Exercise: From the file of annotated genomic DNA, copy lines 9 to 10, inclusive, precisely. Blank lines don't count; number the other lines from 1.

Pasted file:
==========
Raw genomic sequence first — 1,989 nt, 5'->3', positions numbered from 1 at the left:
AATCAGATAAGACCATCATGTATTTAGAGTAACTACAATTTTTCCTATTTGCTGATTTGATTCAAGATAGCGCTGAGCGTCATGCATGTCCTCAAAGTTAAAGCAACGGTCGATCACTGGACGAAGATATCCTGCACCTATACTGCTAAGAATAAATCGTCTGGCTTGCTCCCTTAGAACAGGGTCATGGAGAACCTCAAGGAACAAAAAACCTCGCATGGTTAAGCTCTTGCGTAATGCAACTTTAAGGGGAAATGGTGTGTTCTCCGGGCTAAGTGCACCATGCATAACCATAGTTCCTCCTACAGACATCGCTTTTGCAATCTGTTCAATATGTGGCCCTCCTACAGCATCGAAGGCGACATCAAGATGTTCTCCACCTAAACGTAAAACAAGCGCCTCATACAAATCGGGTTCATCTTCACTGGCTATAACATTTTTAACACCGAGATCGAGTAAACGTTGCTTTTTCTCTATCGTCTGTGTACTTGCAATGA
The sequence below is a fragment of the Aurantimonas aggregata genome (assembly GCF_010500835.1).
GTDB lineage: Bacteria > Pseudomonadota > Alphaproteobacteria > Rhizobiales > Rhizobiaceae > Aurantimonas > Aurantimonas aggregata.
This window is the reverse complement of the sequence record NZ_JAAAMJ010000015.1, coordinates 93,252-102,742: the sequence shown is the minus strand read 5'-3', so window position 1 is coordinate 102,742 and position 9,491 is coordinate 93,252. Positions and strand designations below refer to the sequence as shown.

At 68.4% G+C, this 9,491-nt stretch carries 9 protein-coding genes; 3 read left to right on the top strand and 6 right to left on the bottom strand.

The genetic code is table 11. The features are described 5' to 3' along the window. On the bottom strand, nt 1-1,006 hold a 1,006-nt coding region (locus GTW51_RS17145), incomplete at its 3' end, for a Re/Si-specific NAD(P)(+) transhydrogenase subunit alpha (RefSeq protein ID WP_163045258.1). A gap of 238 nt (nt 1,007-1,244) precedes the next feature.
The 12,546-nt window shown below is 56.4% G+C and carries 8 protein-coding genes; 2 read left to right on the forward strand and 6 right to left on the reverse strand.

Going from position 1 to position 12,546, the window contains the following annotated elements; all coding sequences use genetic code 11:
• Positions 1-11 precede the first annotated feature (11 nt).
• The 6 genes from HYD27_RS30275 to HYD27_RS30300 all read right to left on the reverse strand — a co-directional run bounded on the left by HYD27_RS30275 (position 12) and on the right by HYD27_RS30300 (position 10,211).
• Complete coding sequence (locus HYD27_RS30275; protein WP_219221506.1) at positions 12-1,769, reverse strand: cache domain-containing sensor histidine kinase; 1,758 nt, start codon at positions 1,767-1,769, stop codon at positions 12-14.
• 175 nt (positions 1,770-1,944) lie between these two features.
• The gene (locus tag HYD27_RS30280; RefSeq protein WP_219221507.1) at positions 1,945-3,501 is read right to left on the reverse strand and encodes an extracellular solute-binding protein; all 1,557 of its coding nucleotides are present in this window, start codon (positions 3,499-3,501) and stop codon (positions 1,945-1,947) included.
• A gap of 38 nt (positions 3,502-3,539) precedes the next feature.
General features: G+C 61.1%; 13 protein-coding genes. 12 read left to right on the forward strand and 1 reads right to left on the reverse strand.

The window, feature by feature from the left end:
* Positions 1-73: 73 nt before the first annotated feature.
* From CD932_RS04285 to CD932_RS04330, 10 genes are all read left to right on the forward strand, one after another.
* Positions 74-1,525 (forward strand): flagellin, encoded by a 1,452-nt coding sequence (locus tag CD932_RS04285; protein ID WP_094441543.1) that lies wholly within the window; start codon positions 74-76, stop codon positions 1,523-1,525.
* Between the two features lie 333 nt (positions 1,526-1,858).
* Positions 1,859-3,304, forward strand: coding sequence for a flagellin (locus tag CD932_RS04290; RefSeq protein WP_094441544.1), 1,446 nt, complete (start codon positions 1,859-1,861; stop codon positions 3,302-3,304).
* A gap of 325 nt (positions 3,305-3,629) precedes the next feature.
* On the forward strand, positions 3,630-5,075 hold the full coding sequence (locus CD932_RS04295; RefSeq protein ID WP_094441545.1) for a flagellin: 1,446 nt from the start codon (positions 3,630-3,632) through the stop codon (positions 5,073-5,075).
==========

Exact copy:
Going from position 1 to position 12,546, the window contains the following annotated elements; all coding sequences use genetic code 11:
• Positions 1-11 precede the first annotated feature (11 nt).